Don’t mess with me; I negotiate short sales. This attitude transfers to everything I do. You see, I’m on the warpath right now. Well, not actually a warpath—but don’t mess with me. One of the Junior Zavala clan is completing college applications. I had a question as to whether one of the courses would be accepted to meet an admissions requirement. The university website says yes; the high school guidance counselor says no. But, I’m a short sale negotiator. I push and push until I am one hundred percent certain that the answer that I receive is accurate. (I bet the high school guidance counselor didn’t realize that when I questioned her as to where I could confirm with 100% certainly the information that she provided.)
That’s the problem with short sales—you need to push and push and push. And, some folks just don’t have that kind of personality. There’s a generalization (or stereotype) that all Californians are laid back. Prop 19 (legalization of marijuana) is on the ballot tomorrow; if it passes we will probably get even more relaxed (read: sarcasm). But that’s not the case for the agent who successfully negotiates short sales for a living. Whether you are in California or Connecticut of anywhere in between, you need to be tenacious if you plan to successfully close more than one short sale.
If you call a bank and ask a question about the status of your short sale, you need to feel confident that the answer you receive is correct. Otherwise, call again. Sometimes I call three times. My philosophy is that if I receive the same answer twice of the three times, then it’s probably fairly accurate.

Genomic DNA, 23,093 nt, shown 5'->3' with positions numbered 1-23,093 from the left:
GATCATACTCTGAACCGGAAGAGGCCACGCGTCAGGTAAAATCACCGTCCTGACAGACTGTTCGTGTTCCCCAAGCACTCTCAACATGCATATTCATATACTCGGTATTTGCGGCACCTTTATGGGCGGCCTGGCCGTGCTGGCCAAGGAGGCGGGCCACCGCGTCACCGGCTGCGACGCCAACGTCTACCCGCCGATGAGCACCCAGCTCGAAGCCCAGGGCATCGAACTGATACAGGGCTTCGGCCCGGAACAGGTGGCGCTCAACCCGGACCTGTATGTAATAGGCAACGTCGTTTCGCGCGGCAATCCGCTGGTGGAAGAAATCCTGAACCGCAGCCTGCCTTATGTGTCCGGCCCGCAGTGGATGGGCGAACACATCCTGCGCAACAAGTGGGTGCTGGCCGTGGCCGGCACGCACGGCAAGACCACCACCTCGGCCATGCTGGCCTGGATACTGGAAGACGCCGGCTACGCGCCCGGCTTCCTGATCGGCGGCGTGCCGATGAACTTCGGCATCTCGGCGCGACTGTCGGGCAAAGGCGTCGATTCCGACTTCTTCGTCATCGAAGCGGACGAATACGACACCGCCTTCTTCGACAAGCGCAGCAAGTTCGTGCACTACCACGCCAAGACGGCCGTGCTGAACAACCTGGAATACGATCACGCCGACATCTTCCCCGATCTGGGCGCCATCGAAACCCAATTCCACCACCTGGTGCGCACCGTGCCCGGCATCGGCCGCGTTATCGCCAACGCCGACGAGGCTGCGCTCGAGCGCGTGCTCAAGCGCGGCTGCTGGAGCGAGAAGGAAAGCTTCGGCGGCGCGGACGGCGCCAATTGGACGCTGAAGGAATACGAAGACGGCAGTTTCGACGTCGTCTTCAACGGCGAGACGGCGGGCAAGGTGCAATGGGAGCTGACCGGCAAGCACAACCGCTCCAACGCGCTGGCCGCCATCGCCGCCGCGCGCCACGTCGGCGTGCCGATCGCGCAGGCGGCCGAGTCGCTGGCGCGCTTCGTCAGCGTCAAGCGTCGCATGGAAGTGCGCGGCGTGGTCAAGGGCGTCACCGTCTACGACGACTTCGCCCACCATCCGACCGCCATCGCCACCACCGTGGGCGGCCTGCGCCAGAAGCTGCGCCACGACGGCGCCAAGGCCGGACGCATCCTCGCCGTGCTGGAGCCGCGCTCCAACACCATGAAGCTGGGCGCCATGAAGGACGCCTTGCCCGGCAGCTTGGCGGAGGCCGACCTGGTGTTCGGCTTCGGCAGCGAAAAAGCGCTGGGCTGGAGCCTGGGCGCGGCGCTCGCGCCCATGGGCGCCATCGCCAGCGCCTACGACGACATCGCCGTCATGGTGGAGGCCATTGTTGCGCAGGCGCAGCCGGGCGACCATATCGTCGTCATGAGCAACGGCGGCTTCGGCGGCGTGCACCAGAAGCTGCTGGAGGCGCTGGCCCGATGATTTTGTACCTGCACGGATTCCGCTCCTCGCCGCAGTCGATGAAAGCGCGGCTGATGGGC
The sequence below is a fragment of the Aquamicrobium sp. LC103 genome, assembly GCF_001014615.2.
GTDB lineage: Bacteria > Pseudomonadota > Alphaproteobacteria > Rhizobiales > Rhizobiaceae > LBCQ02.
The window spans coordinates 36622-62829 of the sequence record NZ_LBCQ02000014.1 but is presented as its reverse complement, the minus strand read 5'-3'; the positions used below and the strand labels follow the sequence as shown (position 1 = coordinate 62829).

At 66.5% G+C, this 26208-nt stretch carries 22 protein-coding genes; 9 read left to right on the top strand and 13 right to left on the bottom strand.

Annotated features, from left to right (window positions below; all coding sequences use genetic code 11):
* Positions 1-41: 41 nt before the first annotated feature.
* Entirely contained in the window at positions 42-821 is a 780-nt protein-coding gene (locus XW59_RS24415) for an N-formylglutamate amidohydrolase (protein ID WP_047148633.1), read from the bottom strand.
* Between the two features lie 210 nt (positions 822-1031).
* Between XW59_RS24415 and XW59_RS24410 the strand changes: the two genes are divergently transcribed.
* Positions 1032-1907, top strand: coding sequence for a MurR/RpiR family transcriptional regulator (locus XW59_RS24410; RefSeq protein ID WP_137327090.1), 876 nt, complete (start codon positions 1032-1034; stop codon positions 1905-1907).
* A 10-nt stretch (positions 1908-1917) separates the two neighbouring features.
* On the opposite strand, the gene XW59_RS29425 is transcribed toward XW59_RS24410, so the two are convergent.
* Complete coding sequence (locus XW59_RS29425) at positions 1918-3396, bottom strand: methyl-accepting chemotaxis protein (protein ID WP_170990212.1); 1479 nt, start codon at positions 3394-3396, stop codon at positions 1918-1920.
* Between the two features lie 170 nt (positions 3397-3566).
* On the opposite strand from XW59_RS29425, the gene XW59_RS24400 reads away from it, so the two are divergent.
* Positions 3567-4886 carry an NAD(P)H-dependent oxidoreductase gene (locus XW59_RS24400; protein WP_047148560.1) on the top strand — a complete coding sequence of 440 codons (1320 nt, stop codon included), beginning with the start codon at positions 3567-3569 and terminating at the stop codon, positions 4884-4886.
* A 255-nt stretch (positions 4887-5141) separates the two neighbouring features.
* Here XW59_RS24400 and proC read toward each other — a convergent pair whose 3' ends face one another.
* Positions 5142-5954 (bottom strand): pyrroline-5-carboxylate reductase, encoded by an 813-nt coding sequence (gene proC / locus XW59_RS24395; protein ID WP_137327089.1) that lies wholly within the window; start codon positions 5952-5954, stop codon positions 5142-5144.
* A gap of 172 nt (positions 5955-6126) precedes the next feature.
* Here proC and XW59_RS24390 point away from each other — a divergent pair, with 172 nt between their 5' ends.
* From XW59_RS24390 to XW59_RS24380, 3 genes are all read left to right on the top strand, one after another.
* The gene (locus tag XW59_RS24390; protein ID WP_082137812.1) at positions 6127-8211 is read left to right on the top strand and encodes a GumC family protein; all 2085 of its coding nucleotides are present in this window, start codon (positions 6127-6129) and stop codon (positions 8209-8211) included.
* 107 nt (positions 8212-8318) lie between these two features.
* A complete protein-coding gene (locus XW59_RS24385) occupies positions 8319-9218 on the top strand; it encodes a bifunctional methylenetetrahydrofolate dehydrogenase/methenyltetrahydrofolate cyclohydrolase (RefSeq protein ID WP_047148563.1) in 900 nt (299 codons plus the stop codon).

I have an approved short sale. It has been approved since August, and is scheduled to close in the next few days. There was a Trustee’s Sale (auction) scheduled for late August. I called the bank two or three times to confirm postponement and also called the attorney to confirm the postponement. Yet, when I phoned the bank today to check on another matter related to the same short sale, the customer service representative in loss mitigation said that the property had been foreclosed upon in August. What? Huh? (Take a breath. Take another. Hang up and dial again.) I called back again, and guess what? The property had not been sold in foreclosure as I was told in the previous call.
Frankly, it’s no wonder that many, many agents complain about short sales. If you do not have the patience of a saint (or the relaxed nature of a stereotypical Californian) and tenacity is not one of your super powers, you may want to give up. I’m not giving up in my quest to obtain the answer to my university admission question, and I hope that I don’t embarrass my kid in the process. However, I know that any short sale sellers that come my way are probably pleased that I am generally on the quest to obtain the correct answer—the quest that may be more commonly known as the warpath).
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